Psychiatry traumatized millions of homosexual individuals who accepted psychiatry’s “diagnosis” that they were mentally ill because of their homosexuality (with many of these individuals also traumatized via “treatments” that included ECT, castration, lobotomy and, more commonly, “aversion therapy,” in which electric shock to the genitals and/or nausea-inducing drugs were administered simultaneously with the presentation of homoerotic stimuli). However, psychiatry did not traumatize writer Gore Vidal (1925-2012) because he was confident at an early age that his homosexuality was a perfectly normal human variation and that his society had a bigoted and intolerant view of homosexuality—and he was confident that psychiatry was perfectly full of shit, which stripped psychiatry from power to traumatize him.
Psychiatry’s Perversion of Healing
Healing: Our Path from Mental Illness to Mental Health (2022) is the title of a recently published book by psychiatrist Thomas Insel, former director of the National Institute of Mental Health (NIMH). The original title of this book, according to the New York Times, was Recovery: Healing the Crisis of Care in American Mental Health, and so it is no surprise that Insel uses the word healing synonymously with recovery—specifically, recovery from mental illness to mental health. And the following example from Insel’s book reveals how, for psychiatry, major “symptoms” of mental illness are behaviors which create tension for authorities, and that mental health is a state that does not create tension for authorities.
Insel tells us, “When my son showed every sign of ADHD,” he and his wife initially tried non-medication methods that were unsuccessful, but then a “child psychiatrist friend recommended a pilot trial of methylphenidate (sold under the trade name Ritalin).” After Insel’s son was given Ritalin, Insel reports, “Within a few hours we watched our whirling dervish slow down, put away his toys, and begin to listen for the first time. We were stunned. But our son was unimpressed. We asked him about the medication a week later. His response remains one of the most convincing statements I have ever heard about psychopharmacology.” Insel’s son’s response? “Doesn’t do much for me, Dad, but it makes everybody else a lot nicer.” For Insel, that may be healing but not by my definition of it.
There are of course psychiatric patients who state that acquiring a psychiatric diagnosis and receiving biochemical-electrical treatments helped them feel better. For some people, it can “feel better” to accept a socially acceptable label of defectiveness (be that label one of sinner or mentally ill) and then comply with the procedures of authorities (be they clergy or doctors). There is the “feeling better” relief that comes from being believing that one has become more socially acceptable; and for some people, their biochemical-electrical treatments can numb their pain (or function as a placebo that fulfills their expectations of pain relief). All of this, for some people, can “feel better,” at least initially.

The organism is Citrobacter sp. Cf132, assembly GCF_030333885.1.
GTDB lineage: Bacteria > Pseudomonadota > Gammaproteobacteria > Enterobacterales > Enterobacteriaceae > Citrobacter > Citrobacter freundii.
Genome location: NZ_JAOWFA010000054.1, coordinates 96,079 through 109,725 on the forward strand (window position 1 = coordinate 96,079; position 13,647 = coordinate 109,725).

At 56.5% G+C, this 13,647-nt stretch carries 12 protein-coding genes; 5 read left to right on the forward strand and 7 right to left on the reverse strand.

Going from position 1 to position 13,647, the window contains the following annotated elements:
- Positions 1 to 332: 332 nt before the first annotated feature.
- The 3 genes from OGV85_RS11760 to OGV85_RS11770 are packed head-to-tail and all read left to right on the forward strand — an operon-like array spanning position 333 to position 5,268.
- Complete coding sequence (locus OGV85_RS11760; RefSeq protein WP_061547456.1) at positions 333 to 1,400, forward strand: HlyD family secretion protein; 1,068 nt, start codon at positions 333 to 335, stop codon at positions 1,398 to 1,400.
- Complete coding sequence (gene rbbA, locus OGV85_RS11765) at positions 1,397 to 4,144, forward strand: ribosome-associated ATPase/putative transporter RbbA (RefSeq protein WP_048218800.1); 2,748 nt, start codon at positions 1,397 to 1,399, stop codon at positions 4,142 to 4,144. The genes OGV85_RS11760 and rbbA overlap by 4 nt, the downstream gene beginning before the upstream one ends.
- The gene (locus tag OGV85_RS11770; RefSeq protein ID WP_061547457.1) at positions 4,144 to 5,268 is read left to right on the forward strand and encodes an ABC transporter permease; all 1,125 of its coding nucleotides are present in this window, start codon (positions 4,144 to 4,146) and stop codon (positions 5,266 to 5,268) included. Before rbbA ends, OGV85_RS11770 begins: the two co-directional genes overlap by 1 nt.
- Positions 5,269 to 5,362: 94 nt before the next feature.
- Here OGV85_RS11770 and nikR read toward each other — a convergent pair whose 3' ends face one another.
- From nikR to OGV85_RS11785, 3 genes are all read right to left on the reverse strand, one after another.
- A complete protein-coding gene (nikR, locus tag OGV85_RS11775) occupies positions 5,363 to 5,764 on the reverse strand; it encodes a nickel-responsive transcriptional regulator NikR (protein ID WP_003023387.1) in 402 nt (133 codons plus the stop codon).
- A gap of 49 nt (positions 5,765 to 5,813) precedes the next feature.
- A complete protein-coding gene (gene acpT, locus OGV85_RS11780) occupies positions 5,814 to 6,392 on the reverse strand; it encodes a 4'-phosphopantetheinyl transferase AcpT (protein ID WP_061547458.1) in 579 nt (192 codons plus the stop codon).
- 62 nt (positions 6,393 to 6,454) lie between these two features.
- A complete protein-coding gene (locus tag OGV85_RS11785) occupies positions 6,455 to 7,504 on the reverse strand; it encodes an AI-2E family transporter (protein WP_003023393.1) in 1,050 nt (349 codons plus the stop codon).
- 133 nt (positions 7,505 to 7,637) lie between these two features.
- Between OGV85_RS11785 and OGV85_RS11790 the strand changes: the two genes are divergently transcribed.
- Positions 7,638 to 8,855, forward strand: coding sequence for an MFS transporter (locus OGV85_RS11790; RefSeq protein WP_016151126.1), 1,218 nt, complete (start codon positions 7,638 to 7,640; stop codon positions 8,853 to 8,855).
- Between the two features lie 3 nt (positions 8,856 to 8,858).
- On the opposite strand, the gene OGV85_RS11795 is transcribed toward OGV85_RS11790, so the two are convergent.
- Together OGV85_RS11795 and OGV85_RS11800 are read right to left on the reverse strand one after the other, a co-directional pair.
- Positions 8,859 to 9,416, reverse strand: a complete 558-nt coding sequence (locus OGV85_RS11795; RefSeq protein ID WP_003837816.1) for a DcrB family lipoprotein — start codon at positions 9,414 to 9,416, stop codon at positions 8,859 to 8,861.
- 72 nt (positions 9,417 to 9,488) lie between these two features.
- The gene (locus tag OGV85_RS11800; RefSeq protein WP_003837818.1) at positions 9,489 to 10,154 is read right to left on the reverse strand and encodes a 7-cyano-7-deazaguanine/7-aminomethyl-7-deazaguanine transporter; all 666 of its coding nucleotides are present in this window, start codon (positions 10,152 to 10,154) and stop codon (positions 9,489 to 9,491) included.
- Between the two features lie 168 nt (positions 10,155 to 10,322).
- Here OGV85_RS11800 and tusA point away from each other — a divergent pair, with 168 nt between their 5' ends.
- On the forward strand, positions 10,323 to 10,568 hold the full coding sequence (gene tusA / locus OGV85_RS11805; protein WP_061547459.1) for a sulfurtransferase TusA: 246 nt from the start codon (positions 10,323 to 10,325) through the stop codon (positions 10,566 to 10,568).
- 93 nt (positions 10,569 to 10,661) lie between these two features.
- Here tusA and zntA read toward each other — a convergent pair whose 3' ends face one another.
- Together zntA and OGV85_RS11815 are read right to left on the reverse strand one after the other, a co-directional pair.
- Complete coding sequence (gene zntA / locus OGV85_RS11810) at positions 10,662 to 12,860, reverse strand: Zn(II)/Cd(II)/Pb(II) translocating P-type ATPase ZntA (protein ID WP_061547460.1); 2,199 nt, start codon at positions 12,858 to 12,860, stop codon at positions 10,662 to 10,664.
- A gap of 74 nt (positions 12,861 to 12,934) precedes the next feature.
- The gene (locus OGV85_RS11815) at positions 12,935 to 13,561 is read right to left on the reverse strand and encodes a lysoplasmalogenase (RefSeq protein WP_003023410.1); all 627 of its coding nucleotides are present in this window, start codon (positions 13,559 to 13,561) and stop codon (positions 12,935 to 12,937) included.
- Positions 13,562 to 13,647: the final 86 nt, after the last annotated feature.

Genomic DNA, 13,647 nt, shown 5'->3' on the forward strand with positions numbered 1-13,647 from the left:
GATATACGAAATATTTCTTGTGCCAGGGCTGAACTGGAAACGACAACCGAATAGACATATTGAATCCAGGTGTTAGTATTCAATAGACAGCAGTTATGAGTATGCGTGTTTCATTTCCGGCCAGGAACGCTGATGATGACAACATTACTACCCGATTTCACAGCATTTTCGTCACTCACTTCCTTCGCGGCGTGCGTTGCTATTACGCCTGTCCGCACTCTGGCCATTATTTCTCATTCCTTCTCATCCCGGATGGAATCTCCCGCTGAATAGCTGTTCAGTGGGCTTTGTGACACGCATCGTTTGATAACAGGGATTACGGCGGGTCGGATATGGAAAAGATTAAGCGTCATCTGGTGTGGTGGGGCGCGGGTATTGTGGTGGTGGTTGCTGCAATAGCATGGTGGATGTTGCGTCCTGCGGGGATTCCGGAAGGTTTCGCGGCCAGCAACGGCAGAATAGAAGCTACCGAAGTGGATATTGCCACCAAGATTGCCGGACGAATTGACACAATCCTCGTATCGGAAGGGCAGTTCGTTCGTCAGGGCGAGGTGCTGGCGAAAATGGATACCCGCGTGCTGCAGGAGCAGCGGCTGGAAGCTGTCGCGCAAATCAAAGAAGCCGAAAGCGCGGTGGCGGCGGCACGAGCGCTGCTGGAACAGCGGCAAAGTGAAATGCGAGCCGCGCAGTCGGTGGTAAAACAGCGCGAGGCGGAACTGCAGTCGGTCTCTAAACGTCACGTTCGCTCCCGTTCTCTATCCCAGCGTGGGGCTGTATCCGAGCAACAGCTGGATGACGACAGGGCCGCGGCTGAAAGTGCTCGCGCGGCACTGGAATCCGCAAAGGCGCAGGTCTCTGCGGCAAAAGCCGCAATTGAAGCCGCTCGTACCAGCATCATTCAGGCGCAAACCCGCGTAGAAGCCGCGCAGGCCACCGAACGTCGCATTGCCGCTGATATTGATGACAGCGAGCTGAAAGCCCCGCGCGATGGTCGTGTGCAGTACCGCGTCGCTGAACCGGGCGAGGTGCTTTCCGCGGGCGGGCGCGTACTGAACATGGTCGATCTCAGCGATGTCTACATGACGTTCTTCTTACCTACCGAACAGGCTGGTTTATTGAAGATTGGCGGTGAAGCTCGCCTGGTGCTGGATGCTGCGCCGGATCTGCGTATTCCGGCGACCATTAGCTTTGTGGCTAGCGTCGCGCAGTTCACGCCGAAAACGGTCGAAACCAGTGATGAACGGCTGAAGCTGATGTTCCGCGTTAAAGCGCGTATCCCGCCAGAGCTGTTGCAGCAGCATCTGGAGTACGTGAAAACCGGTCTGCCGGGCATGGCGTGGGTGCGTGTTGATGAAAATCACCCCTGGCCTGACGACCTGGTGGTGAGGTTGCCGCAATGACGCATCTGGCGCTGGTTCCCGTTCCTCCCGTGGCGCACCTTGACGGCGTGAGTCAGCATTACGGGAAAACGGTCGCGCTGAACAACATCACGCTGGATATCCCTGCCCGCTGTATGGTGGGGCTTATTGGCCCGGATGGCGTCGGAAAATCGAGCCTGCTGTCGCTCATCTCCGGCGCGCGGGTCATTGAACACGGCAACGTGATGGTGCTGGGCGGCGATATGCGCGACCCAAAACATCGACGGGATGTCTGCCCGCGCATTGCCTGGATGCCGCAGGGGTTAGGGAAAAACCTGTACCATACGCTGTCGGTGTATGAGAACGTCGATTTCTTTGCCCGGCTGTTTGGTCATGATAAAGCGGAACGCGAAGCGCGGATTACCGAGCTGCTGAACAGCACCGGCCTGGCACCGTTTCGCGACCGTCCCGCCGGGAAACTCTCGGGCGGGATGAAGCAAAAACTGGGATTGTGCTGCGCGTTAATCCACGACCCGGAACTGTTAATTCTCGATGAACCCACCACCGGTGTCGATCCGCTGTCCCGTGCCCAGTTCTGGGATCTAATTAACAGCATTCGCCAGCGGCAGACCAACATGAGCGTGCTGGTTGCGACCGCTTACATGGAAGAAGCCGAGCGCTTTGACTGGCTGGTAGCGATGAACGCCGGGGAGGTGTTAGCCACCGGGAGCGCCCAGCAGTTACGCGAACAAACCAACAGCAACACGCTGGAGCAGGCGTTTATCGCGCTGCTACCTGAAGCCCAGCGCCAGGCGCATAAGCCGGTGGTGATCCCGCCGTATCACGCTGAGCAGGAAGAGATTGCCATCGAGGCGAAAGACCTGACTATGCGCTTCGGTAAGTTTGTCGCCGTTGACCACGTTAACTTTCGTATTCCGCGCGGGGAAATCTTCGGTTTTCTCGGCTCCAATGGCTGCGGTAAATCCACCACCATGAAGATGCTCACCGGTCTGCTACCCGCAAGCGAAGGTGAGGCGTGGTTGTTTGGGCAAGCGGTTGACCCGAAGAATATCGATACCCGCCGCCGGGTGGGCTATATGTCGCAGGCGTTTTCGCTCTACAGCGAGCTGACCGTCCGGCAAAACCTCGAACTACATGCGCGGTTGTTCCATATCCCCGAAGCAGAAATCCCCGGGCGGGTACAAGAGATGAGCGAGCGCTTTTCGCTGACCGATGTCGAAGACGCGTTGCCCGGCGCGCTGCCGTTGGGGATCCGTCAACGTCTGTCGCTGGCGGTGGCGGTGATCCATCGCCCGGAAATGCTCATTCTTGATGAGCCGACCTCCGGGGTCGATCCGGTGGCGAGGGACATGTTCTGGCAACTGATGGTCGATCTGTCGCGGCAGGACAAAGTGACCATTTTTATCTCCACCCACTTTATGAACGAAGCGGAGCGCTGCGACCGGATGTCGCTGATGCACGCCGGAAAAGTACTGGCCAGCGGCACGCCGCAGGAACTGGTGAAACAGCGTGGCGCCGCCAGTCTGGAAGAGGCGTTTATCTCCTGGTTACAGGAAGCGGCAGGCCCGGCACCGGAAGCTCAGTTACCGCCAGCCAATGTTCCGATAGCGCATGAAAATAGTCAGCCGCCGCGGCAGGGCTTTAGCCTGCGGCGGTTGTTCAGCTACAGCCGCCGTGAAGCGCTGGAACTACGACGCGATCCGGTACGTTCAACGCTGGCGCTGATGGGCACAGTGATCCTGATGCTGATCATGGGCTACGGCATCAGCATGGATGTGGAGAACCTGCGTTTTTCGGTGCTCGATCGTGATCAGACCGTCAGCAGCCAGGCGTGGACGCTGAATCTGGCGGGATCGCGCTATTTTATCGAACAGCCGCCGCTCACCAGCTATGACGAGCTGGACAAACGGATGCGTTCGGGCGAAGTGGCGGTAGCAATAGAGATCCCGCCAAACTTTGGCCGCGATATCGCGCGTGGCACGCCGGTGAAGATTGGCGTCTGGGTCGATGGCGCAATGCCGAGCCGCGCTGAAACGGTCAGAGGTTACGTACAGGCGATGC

The experience that some people report of “feeling better” following their acceptance of a psychiatric diagnosis and compliance with treatment is not synonymous with healing. Healing is about reconnecting and becoming more whole. In our culture, many people have never experienced the pleasure and power of truly healing, and so they cannot make this distinction. In a sane society, mental health professionals would know the difference, but we do not live in a sane society.
Among mental health professionals, it is especially common for psychiatrists—because of their medical schooling socialization—not to make this distinction between “feeling better” and true healing. Those few psychiatrists who do make this distinction are likely subject to ostracism by their colleagues—and vulnerable to retraumatization. I say retraumatization because becoming a psychiatrist is—in common with substance abuse, inattention, and voice hearing—likely a coping mechanism to control pain, often the pain of a dysfunctional family of origin.
So, how does deconstructing psychiatry’s medical model and understanding how it traumatizes and retraumatizes help us to heal?
Being traumatized means being disconnected, including being disconnected from one’s own being, from others, and from other aspects of life; and the beginning of healing from trauma requires stripping power away from disconnecting violators. The stripping of power from a disconnecting violator is a necessary first step to reconnecting, but it is not sufficient, as it only opens the door to healing. The good news is that once the door is opened, there are as many reconnecting paths to wholeness as there are different human temperaments and cognitive styles.